“It made me question if I was holding the right tool, but a camera is the tool of my trade,” – Michael Bunch
Twenty years ago WKU Photojournalism students decided to journey to NYC and Washington DC to document the biggest historical event in their lives, the September 11 attack. Recently WKU President Gary Ransdell looked back on that day and remembered hearing that students from the Photojournalism program had decided to drive to NYC to cover the tragedy. He explained his first reaction was concern for their safety but quickly understood we are training them to be journalist and that is what journalist do.
Under different circumstances, a weeklong trip to New York City for three college students would have been a lot of fun. But 852 miles away, history was happening.
Within a couple of hours of hearing of the devastation on September 11, 2001, I was in a car along with two other photojournalism students from Western Kentucky University.
In Bowling Green, Kentucky, I’d left behind a week’s worth of classes, four very understanding professors and two very frightened parents on the other end of a telephone.
“Be careful,” my dad said.
How fortunate that my mom had not answered the phone. I don’t think I could’ve told her where I was going.
On the road, we listened to radio reports of what was happening. We didn’t know what we would find when we got there, or if we’d even get there.
We were scared.
We arrived in New York in the early morning hours of September 12. Lights from the worksite at Ground Zero illuminated the smoke still drifting over the city.
I spent four days in New York, photographing the pain, the devastation, but mostly the indomitable human spirit that was alive everywhere around the magnificent city.
The feeling there was much different than we had expected. People were shocked and dazed, but friendly and polite — nothing like the rude New Yorkers you hear about or see in the movies. They had wanted to talk about what happened to them and the country and what was still happening.
During our third night, after walking around for a couple of hours, trying hard not to be noticed, it began to rain. We eventually found shelter beneath an awning only a couple of blocks from ground zero. The three of us huddled together because it was very cold.
I remember just how miserable I was and then began thinking of the people who were still trapped inside the remains of the smoldering towers and how cold and wet and alone they must have felt. That was the moment that it really felt personal.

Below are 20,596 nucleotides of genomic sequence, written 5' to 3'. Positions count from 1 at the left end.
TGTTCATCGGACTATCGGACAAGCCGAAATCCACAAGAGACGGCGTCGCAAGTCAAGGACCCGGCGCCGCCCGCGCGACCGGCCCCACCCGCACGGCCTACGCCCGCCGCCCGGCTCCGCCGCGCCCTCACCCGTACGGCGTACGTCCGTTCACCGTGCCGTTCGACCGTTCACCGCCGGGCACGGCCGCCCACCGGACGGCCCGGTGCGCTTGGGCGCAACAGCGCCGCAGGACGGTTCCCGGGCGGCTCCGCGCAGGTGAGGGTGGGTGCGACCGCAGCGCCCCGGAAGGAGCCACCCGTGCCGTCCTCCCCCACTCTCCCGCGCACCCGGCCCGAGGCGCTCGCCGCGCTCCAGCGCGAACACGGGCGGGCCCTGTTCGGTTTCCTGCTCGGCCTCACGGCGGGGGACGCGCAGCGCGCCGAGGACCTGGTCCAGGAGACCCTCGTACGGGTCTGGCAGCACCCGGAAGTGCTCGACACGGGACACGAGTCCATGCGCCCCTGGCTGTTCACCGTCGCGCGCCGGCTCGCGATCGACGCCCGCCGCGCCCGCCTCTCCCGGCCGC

Going to New York to photograph the attacks isn’t something I’m proud of; it’s just something I did. I didn’t have to think about going. I had the opportunity to see something that I knew would forever change our country, and I went.
There was a lot of self-doubt covering such a large-scale event as a student, especially not knowing exactly how, if ever, the images would be used.
There was discussion before we even left about whether it was responsible to go and possibly add further strain to a chaotic situation, but a few other students and myself felt very strongly a need to document this tragic moment in history.
So, when one of us secured a place to stay in the city we drove all night and arrived on the morning of September 12.
I went into the situation thinking I was covering an event that had already happened, but the truth was that the story was still unfolding, with repercussions that would be felt for many years to come.
The gravity of the situation washed over me after seeing hundreds of faces on “missing” posters plastered across the city as many people had not yet officially been declared deceased.
Our first night we photographed people gathered at makeshift memorials in parks near Ground Zero, with some of us finally putting away our cameras to help each other deal with the overwhelming feeling of sorrow and tragedy.
The next day, when F-16 fighter jets screamed overhead at low altitude, the thought crossed my mind, will they attack again?